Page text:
Analysis: It seems that every draft has a college pitcher in the first half of the first round who features plus stuff but is unable to get the expected convincing results. This year, that pitcher is Stanek. For his college career, Stanek has averaged around seven strikeout per nine innings, and he is often unable to dominate college lineups. This is despite his plus stuff, including a fastball that ranges from 92-98 mph, a big breaking slider, a nice curveball, and a solid changeup. Depending upon what source you read, either his slider or his curveball is the superior off speed pitch. Keith Law has speculated that Stanek's issues stem from poor pitch selection, while others suggest factors such as command and his delivery. This inability to get results has caused some to peg him as a future reliever.
Stock: Considered a candidate to go first overall before the year, Stanek has left evaluators confused over his future role and value.
Jonathan Crawford, Florida (RHP, 6'1, 205 lbs.)
Best Attribute: Jonathan Crawford features an impressive fastball/slider combination.
Analysis: Continuing the trend of pitchers whose stock has slipped, Crawford broke out last year in the Florida Gator's rotation but has regressed a little this year statistically. Crawford's best pitch is his fastball, which sits in the mid-90s. He backs the fastball up with a plus slider that he struggles to command. There are two main factors that lead evaluators to believe that Crawford will be a reliever professionally. First of all, his change up lags far behind the other two pitches. His delivery is also poor, and he struggles to find his release point.
Stock: Jonathan Crawford's stock has fallen a little, but he should still get taken somewhere in the middle of the first round.
Hunter Harvey, North Carolina H.S. (RHP, 6'3, 175 lbs)
Best Attribute: Hunter Harvey has a nice combination of projectability, present stuff, and eagerness to enter pro ball.
Analysis: Like most prep pitchers, Harvey relies mostly on his fastball, and he throws a good one. Although it was reported that he hit 97-98 mph, he most often sits in the 90-94 range. He also throws a curveball that needs work but shows potential. Because of the (lack of) quality of his opponents, his change up is not needed and only thrown during his bullpen sessions. However, it is considered a good pitch that will only improve with more usage.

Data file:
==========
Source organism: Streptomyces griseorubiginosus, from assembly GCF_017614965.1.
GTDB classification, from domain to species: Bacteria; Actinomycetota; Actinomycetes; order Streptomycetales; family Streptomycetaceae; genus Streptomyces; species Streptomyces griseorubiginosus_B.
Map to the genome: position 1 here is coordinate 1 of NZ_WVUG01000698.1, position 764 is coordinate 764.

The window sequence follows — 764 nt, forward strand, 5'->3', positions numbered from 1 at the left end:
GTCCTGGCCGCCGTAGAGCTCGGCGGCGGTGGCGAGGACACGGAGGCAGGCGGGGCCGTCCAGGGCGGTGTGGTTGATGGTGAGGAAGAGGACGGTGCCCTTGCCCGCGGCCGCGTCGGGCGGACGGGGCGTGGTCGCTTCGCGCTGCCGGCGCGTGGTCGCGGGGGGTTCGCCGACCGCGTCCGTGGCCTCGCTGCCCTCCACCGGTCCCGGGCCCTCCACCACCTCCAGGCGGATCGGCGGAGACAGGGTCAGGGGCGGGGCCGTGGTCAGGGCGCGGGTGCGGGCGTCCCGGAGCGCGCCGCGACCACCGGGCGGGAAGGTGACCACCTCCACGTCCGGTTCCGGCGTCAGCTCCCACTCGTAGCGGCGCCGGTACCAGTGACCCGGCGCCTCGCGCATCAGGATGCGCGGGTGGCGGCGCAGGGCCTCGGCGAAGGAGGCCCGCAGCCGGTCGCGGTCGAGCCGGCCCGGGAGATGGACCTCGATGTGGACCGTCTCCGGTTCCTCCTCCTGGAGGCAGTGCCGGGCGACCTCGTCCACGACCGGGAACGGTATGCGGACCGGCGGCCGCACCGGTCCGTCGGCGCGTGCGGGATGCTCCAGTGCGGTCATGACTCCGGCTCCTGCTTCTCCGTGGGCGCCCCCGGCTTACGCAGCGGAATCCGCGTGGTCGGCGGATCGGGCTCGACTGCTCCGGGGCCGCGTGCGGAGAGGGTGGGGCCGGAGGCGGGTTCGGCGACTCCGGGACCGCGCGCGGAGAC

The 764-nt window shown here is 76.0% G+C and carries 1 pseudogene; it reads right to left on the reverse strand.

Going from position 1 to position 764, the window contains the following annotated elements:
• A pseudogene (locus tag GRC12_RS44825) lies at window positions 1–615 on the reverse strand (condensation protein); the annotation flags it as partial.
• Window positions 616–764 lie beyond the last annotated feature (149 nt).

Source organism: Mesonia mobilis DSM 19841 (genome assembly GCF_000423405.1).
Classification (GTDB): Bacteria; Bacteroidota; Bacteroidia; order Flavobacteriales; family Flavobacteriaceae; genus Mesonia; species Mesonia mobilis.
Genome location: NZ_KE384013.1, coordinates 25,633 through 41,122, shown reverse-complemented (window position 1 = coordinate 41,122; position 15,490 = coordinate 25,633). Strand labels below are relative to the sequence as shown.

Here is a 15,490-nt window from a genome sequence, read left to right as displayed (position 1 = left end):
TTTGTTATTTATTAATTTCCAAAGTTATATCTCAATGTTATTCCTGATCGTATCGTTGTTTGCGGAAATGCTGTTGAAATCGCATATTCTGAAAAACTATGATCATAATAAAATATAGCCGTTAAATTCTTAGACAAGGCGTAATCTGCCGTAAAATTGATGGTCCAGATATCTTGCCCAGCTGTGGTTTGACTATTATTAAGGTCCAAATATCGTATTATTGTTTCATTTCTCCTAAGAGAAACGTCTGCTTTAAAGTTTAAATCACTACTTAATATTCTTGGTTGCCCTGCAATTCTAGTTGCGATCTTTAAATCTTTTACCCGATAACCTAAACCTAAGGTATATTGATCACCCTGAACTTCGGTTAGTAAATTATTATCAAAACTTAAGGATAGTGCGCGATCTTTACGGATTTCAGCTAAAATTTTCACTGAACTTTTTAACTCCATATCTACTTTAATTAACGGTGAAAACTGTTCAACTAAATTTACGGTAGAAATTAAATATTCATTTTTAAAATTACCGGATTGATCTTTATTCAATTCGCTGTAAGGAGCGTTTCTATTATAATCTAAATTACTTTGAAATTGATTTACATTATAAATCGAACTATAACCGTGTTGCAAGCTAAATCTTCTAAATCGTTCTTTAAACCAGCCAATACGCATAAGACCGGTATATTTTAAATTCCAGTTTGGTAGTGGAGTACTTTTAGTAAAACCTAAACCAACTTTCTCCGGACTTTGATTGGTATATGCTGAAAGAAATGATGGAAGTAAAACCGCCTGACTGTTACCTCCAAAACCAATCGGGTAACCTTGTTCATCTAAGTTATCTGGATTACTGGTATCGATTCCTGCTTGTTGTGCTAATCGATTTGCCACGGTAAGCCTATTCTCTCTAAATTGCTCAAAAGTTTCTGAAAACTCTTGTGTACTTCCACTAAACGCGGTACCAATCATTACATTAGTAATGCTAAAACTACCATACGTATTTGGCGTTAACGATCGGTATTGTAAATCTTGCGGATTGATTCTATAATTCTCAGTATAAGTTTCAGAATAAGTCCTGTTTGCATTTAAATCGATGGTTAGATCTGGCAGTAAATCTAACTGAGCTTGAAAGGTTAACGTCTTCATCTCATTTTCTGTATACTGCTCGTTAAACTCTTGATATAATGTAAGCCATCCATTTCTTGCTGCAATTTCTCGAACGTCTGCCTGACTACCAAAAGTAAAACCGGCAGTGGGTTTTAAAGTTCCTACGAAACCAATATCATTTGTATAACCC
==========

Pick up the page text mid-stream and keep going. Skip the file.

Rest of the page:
Stock: It will be interesting to see where Harvery goes. Strictly on a talent basis, he should be selected in the Rays' range. On the other hand, his lack of a college commitment due to his desire to turn pro immediately may tempt teams to take him earlier.
Phil Bickford, California H.S. (RHP, 6'4, 185 lbs.)
Best Attribute: Few prep pitchers can boast a fastball as lively as Bickford's.
Analysis: No pitcher listed so far fits the high upside and low floor description better than Bickford. His fastball is already labeled an easy plus pitch, sitting at 90-93 but reaching the upper 90s. With his projectability, he has the potential to reach triple digits if he fills out. It is Bickford's lack of quality secondary pitches that takes him out of the elite prospect range; he does not have much of a feel for his breaking ball and his change up is raw.
Stock: The increasing velocity has raised his stock, and he is now viewed as a solid bet for the first round. He should be around when the Rays make their first pick, and very well could be around for the Rays second pick (#29 overall).
Chris Anderson, Jacksonville (RHP, 6'4, 225 lbs.)
Best Attribute: With his big body and strong delivery, Anderson delivers two pitches that should grade out as plus.
Analysis: Unlike a few of the players already mentioned, Anderson started the season strong, firing a mid-90s fastball and using a plus slider. However, over-usage by Jacksonville has caused him to slip as of late. Still, it is easy to see Anderson as a middle of the rotation starter who eats innings. The high floor with the solid ceiling should make him a very desirable option somewhere in the first round.
Stock: It is hard to envision Anderson slipping out of the first round, though there is a solid chance he is available for the Rays' first pick.
Hunter Green, Kentucky H.S. (LHP, 6'4, 180 lbs.)
Best Attribute: With a long, lanky build, Green can add velocity to his fastball.
Analysis: After coming out throwing his fastball in the 80s, Hunter Green has slowly built up his velocity to the point where it is now in the low-90s. The pitch has good movement, and he complements it with a change up and slider that either feature average or plus potential depending on the report.
Stock: Green's stock has been rising, but he should be available for the Rays first two picks.
Matt Krook, California H.S. (LHP, 6'2)
Best Attribute: Like many left handed high school pitchers, much of Krook's value comes from his projectability.
Analysis: Baseball America said in their report, "Krook had as much helium as any high school prospect this spring—no surprise considering how much scouts love lefthanders with his size and stuff." At the same time, Krook has been wildly inconsistent with his velocity varying greatly start from start. At his best, he shows a low-90's fastball that touches 95 mph and a hard curveball.
Stock: Krook needs plenty of work, but if the Rays want to take on a project with one of their first two picks, Krook could be the guy.
At this point in the draft, many of the high upside pitchers either are all projection or have serious flaws. In the third part of the 2013 draft preview on the pitching side, I will take a quick look at some of the high-upside guys who may be around for the Rays third, fourth, and fifth picks.